Celebrate diversity at Culture Fest
The face of Maple Ridge is slowly changing, ebbing and flowing just like the Fraser River which courses past it shores.
The very first people to call this place home were First Nation, known collectively as “Halkomelem” from their shared language. They were expert boatmen who travelled the rivers, creeks and sloughs, well before the area would become the District of Maple Ridge.
Two men — Samuel Robertson and John McIver — vie for the honour of being the first non-native settler in the district and since them more immigrants have followed.
The latest census data shows German, Spanish, Punjabi and Korean are most common mother tongue after English.
The immigrants that populate the ’burbs of Maple Ridge now hail from across the globe, each bringing with them a unique culture, language and food. It’s diversity one must celebrate and that’s just what the inaugural Culture Fest intends to do.
Culture Fest was created with the Welcoming Communities Project to bring people of different cultures together to share, connect, experience and learn about each other, says facilitator Kim Angel as she gets ready for Friday’s evening-long celebration.
“We were going to end the project with forum but our steering committee wanted to see something vibrant, entertaining and exciting, yet meaningful, as the culmination of our year if work on this project.”
Although funding for the Welcoming Communities Project ends this year, Angel hopes Culture Fest continues as a celebration next year.
“I am planning to do everything I can to keep this festival running,” she says.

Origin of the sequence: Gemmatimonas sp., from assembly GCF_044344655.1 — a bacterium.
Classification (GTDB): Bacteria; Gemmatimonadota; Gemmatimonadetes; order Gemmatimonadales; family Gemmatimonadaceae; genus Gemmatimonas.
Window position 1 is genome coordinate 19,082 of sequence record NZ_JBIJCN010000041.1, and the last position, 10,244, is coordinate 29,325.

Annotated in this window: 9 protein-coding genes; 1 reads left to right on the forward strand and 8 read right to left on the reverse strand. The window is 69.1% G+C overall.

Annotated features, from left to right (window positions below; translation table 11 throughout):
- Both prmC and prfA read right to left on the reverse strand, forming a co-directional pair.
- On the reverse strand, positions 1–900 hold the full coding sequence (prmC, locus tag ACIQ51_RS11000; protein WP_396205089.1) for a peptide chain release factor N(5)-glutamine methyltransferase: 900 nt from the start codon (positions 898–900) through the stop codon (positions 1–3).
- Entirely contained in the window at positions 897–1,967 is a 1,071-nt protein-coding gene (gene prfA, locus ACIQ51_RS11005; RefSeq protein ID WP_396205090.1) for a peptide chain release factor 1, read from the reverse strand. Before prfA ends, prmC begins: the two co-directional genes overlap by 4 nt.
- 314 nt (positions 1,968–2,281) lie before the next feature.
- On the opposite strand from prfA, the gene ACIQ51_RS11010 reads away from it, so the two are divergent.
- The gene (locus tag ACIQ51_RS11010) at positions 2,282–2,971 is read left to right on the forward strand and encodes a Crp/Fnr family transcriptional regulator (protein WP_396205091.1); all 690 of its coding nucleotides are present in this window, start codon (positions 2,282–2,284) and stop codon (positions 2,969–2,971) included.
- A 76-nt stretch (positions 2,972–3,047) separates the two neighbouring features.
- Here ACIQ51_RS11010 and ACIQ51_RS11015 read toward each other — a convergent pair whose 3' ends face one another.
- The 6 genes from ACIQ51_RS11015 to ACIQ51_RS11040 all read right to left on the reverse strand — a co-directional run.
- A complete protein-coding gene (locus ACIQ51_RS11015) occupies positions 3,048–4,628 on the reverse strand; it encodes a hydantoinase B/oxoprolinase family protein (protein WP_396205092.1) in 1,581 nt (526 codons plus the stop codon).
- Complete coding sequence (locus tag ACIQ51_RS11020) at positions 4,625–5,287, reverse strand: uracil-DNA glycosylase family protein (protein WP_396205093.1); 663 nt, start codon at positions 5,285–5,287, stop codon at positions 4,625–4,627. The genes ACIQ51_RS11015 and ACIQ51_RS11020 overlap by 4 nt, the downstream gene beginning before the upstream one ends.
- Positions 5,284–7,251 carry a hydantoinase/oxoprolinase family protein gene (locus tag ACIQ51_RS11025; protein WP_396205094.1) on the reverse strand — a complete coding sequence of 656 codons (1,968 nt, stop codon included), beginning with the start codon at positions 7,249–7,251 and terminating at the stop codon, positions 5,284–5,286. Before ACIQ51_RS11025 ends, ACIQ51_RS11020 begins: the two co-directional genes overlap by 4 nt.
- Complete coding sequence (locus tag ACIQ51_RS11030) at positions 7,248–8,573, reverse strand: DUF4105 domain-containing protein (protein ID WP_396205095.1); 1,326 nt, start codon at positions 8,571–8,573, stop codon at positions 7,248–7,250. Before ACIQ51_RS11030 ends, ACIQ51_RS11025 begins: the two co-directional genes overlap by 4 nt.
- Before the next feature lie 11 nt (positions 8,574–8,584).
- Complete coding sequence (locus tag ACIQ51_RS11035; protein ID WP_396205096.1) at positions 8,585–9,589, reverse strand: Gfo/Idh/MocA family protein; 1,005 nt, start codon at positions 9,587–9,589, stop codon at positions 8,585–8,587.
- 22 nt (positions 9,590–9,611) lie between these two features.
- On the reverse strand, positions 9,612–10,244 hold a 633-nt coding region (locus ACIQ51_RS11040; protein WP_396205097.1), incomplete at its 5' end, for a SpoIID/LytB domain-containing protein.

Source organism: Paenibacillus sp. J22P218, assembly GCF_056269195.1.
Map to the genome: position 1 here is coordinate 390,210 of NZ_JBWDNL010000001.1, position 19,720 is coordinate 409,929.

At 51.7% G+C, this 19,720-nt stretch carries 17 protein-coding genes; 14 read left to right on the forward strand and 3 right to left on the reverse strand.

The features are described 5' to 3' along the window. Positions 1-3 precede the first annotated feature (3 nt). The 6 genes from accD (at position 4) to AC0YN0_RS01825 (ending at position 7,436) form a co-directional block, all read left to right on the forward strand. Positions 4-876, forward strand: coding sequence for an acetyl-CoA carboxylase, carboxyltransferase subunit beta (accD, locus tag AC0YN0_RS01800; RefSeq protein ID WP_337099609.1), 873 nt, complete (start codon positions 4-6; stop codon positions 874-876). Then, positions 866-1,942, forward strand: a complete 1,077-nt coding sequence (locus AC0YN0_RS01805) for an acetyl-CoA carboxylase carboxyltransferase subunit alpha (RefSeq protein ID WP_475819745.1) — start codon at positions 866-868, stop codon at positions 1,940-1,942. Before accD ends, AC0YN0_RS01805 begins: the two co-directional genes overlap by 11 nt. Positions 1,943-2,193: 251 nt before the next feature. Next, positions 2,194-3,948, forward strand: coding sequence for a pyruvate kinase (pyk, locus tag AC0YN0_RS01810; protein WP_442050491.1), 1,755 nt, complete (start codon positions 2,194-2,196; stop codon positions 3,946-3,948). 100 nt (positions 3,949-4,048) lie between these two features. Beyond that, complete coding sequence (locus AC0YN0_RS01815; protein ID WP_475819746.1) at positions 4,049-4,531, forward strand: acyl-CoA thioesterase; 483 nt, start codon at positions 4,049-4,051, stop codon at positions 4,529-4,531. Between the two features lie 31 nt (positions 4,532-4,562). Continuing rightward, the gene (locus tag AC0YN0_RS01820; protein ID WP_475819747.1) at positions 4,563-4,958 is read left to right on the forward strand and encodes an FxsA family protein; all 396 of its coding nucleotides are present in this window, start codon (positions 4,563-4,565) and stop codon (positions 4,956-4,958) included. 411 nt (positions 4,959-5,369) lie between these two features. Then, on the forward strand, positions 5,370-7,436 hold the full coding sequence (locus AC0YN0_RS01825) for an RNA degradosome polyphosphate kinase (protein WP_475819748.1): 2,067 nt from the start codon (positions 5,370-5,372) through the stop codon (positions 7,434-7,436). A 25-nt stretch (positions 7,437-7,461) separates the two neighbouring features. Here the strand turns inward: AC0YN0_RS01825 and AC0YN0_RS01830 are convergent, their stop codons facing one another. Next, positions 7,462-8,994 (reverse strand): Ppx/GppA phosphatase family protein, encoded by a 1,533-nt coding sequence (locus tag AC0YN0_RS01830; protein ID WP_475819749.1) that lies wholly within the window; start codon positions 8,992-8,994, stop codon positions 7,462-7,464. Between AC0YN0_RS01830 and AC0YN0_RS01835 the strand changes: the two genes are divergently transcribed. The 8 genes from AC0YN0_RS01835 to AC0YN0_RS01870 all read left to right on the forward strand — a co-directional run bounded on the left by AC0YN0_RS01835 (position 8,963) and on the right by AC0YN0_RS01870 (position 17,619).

• Anyone interested in supporting Culture Fest in 2015 can email email@example.com. Culture Fest takes place at the ACT in Maple Ridge from 4 p.m. to 10 p.m. on Friday, March 14.
A challenge to celebrate yourself, then celebrate each other
Just Us puts the ideas and experiences of a diverse group of young people on stage as never before.
Created as part of Welcoming Communities Project, One Night Castle Projects spent two months building a team of actors and challenging them to share their experiences of multiculturalism, racism and the immigration experience.
The performers come from culturally and socially diverse backgrounds, ranging in age 10 to 15 years.
Some are immigrants; some are First Nation and some were born in Canada.
“Just having such a diverse group together in the same room and watching them work so well together is inspiring,” said instructor James Rowley.
The resulting play follows a young boy as he arrives in Canada and is thrown into a school culture where hurtful words are commonplace. If you date someone who is a different “race” you risk being attacked. Rowley says the actors bravely explore what is really going on in schools today and what they can do to help.
We watch as new immigrants pick up on the prejudices and cruelty they witness, but we also see demonstrations of basic kindness toward strangers and the celebration of differences. At the end of the play, these budding stars show us what they’re made of and there is not a dry eye in the house.
“During the workshops it became clear that in order to create a welcoming community, each person must first learn to welcome and celebrate every aspect of their diverse selves,” says Rowley, noting the addition of one performer Tyson Aubin, who gets around in a wheelchair and communicates mostly by computer, want the group realize it was impossible to narrow discrimination down to just racism.
“I hope that the show demonstrates very clearly that all forms of discrimination have the same roots: ignorance and fear,” he says.
“Singing their own praises was a big challenge for these young performers. In fact, it is a big challenge for anyone, but that is the challenge Just Us and the Welcoming Communities Project puts out to the whole community. Celebrate yourselves, then celebrate each other.”
Cast of Just Us includes Skyler Florence, Tony Yang, Dylan Green, Tyson Aubin, Tessa Loman, Echo Wu, Natalie Lacasse, Sam Jeon, Raymond Todd, Jade Cutting and Tracy Yang.